Required Accuracy vs. Error %
Synthetic Topology
(CL =0.25,Z=0.2,Peers=10,000,Edges=100,000, j=10)
(Sub-Graphs=2,Cut-Size=1000)
0%
5%
10%
15%
20%
25%
0.250.20.15 0.10.05
Required Accuracy
Error %
Random Walk
BFS
DFS
Figure 7: The figure shows random walks
perform better then BFS and DFS
Page 11
5.6. Estimating the Median
Figure 15 and 16 shows that our technique can be
extended to accurately estimate the median. Our
algorithm for computing the median is given below:
1. Select m peers at random using random walk.
2. Each peer sj computes its median medj and
sends it to the sink, along with prob(sj).
3. The sink randomly partitions the m medians
into two groups of m/2 medians, Group1 and
Group2.
4. Let medg1 be the weighted median of Group1,
i.e., such that the following is minimized
−
∑
∈
, 1
j
med med
∑
∈
med
><
11
, 1
)( / 1)( / 1
gj
j
gj
med
Group med
j
Groupmed
j
s probs prob abs
5. Find the error between the median of Group2
(say medg2) and the weighted rank of medg1 in
Group2. I.e., let c =
−
∑
∈
) 2/ /()( / 1)( / 1
21
, 2 , 2
msprobsprob abs
gj
j
gj
j
med med
Group
<
med
j
med med
Group
<
med
j
∑
∈
6. Select additional
walk.
7. Find and return the weighted median of the
medians of the additional peers.
In these experiments we use both the Gnutella and
synthetic graph, vary the clustering factor, and set
1 . 0
=∆req
difference between the true rank of the median that the
algorithm returns, and
2N
.
2
2
req
c
∆
peers using random
. The error that we show in the graph is the
6. Conclusion & Future Work
In this paper we present adaptive sampling-based
techniques for the novel problem of approximate
answering of ad-hoc aggregation queries in P2P
databases. We present
evaluations to demonstrate the feasibility of our solutions.
Several intriguing open problems remain. Is it
possible to build hybrid solutions that do some amount of
pre-computations of samples, in addition to “on-the-fly”
sampling such as ours? Is it possible for sampling-based
algorithms to perform “biased sampling”, i.e., focus the
samples from regions of the database where tuples that
satisfy the query are likely to exist? More generally,
decision support and data analysis in P2P databases
extensive experimental
Clustering vs. Error %
(Required Acc=0.10, Z=0.2, j=10,Selectivity=30)
0%
1%
2%
3%
4%
5%
6%
0 0.250.5 0.751
Clustering
Error %
Synthetic
Gnutella
Figure 8: Effects of clustering on the error
percentage for the COUNT technique
Clustering vs. Sample Size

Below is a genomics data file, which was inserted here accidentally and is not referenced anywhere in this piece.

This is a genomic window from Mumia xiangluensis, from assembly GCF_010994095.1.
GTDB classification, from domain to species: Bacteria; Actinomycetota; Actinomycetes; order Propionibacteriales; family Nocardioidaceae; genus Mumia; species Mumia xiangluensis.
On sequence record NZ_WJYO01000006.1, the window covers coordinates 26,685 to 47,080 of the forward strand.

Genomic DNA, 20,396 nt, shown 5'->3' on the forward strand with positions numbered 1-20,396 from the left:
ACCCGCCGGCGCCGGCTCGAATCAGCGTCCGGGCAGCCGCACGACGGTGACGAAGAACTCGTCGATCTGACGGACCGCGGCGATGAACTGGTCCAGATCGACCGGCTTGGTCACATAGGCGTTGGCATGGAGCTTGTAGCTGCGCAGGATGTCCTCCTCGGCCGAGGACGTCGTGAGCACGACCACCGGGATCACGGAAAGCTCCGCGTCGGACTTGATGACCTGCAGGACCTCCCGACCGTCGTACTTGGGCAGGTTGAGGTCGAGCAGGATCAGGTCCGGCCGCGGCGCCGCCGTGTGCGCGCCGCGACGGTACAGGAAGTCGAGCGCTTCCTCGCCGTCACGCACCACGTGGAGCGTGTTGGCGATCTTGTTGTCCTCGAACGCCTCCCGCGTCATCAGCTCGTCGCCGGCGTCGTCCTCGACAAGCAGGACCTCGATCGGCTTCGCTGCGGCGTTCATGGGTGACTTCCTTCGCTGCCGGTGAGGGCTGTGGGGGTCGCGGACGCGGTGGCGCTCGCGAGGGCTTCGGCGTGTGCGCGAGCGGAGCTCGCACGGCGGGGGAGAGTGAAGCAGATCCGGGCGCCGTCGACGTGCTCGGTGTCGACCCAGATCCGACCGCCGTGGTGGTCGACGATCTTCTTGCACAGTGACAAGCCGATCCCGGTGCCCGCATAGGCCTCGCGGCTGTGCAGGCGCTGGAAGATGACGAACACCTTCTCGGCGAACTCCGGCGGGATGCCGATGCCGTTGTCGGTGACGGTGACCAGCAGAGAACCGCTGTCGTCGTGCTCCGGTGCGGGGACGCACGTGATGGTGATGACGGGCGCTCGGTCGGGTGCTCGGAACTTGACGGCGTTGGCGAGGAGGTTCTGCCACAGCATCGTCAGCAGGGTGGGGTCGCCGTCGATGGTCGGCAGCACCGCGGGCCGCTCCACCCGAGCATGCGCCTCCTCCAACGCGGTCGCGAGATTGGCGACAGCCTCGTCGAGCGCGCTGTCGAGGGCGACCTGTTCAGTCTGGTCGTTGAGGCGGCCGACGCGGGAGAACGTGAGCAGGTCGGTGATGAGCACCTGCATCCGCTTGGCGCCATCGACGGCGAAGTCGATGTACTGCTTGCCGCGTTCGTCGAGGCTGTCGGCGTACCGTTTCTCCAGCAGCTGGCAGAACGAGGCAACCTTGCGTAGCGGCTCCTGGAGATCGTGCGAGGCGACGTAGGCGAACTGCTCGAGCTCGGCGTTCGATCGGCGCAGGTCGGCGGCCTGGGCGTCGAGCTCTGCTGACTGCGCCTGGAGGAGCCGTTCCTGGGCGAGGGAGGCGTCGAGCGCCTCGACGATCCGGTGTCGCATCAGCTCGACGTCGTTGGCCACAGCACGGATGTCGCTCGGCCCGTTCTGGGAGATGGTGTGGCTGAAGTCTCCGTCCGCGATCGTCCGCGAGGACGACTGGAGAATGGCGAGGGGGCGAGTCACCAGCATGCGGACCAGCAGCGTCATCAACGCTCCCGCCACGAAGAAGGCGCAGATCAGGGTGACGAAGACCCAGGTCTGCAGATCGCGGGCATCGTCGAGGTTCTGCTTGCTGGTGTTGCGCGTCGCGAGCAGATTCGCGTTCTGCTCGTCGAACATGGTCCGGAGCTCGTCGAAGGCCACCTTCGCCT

(Required Acc=0.10, Z=0.2, j=10, Selectivity=30, j=10)
0
2000
4000
6000
8000
10000
12000
14000
16000
18000
20000
0 0.250.50.751
Clustering
Sample Size
Synthetic
Gnutella
Figure 9: Effects of clustering on the sample
size for the COUNT technique
Skew vs. Error %
(Required Acc=0.10,CL=0.25)
0%
1%
2%
3%
4%
5%
6%
7%
8%
9%
00.51 1.52
Skew
Error %
Synthetic
Gnutella
Figure 10: Effects of skew on the error
percentage for the COUNT technique
Skew vs. Sample Size
(Required Acc=0.10,CL=0.25,j=10)
0
500
1000
1500
2000
2500
3000
0 0.51 1.52
Skew
Sample Size
Synthetic
Gnutella
Figure 11: Effects of skew on the sample size
for the COUNT technique
1
10
100
1000
10000
10000
1000
10
0%
5%
10%
15%
20%
25%
30%
35%
Error %
Jump Size
Cut Size
Cut Size vs. Jump Size vs. Error %
Synthetic Topology
(Peers=10,000, Req Acc=0.10, Zeta=0.2, Sub-Graph=2)
0.3-0.35
0.25-0.3
0.2-0.25
0.15-0.2
0.1-0.15
0.05-0.1
0-0.05
Figure 12: Effects of cut size with jump size on
error percentage for SUM technique
Clustering vs. Error %
(Z=0.2, Req Acc=0.10, j=10)
0%
1%
2%
3%
4%
5%
6%
7%
8%
9%
00.250.50.751
Clustering
Error %
Synthetic
Gnutella
Figure 13: Effects of clustering on the error
percentage for the SUM technique
Page 12
appears to be an important area of research with emerging
applications, and we hope our work will encourage
further research in this field.
7. Acknowledgements
Thanks to M. Ripeanu at the University of Chicago for
providing us with the Gnutella topologies samples. The
work of Kalogeraki and Gunopulos was supported by
NSF 0330481.
8. References
[1]
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Decision Support System Using Approximate Query Answers.
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[2]
L. Adamic, R. Lukose, A. Puniyani, and B. Huberman.
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[3]
B. Babcock, S. Chaudhuri, and G. Das. Dynamic Sample
Selection for Approximate Query Processing. SIGMOD
Conference 2003: 539-550.
[4]
A.R. Bharambe, M. Agrawal, and S. Seshan. Mercury:
Supporting Scalable Multi-Attribute Range Queries. SIGCOMM
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[5]
M. Charikar, S. Chaudhuri, R. Motwani, and V.
Narasayya. Towards estimation error guarantees for distinct
values. In Proceedings of the ACM Symp. On Principles of
Database Systems, 2000.
[6]
S. Chaudhuri, G. Das, M. Datar, R. Motwani, and V.
Narasayya. Overcoming Limitations
Aggregation Queries. ICDE 2001: 534-542.
[7]
S. Chaudhuri, R. Motwani, and V. Narasayya. Random
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Management of Data, pages 436-447, 1998.
[8]
S. Chaudhuri, G. Das, and V. Narasayya. A Robust,
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Clustering vs. Sample Size
(Z=0.2, Req Acc=0.10, j=10)
0
500
1000
1500
2000
2500
3000
3500
4000
4500
0 0.25 0.50.751
Clustering
Sample Size
Synthetic
Gnutella
Figure 14: Effects of clustering on the sample
size for the SUM technique
Clustering vs. Error %
(Z=0.2, Req Acc=0.10, j=10)
0%
2%
4%
6%
8%
10%
12%
0 0.250.5 0.751
Clustering
Error %
Synthetic
Gnutella
Figure 15: Effects of clustering on the error
percentage for the median technique
Clustering vs. Sample Size
(Z=0.2, Req Acc=0.10, j=10)
0
1000
2000
3000
4000
5000
6000
7000
8000
9000
0 0.250.5 0.751
Clustering
Sample Size
Synthetic
Gnutella
Figure 16: Effects of clustering on the sample
size for the median technique
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- Available from psu.edu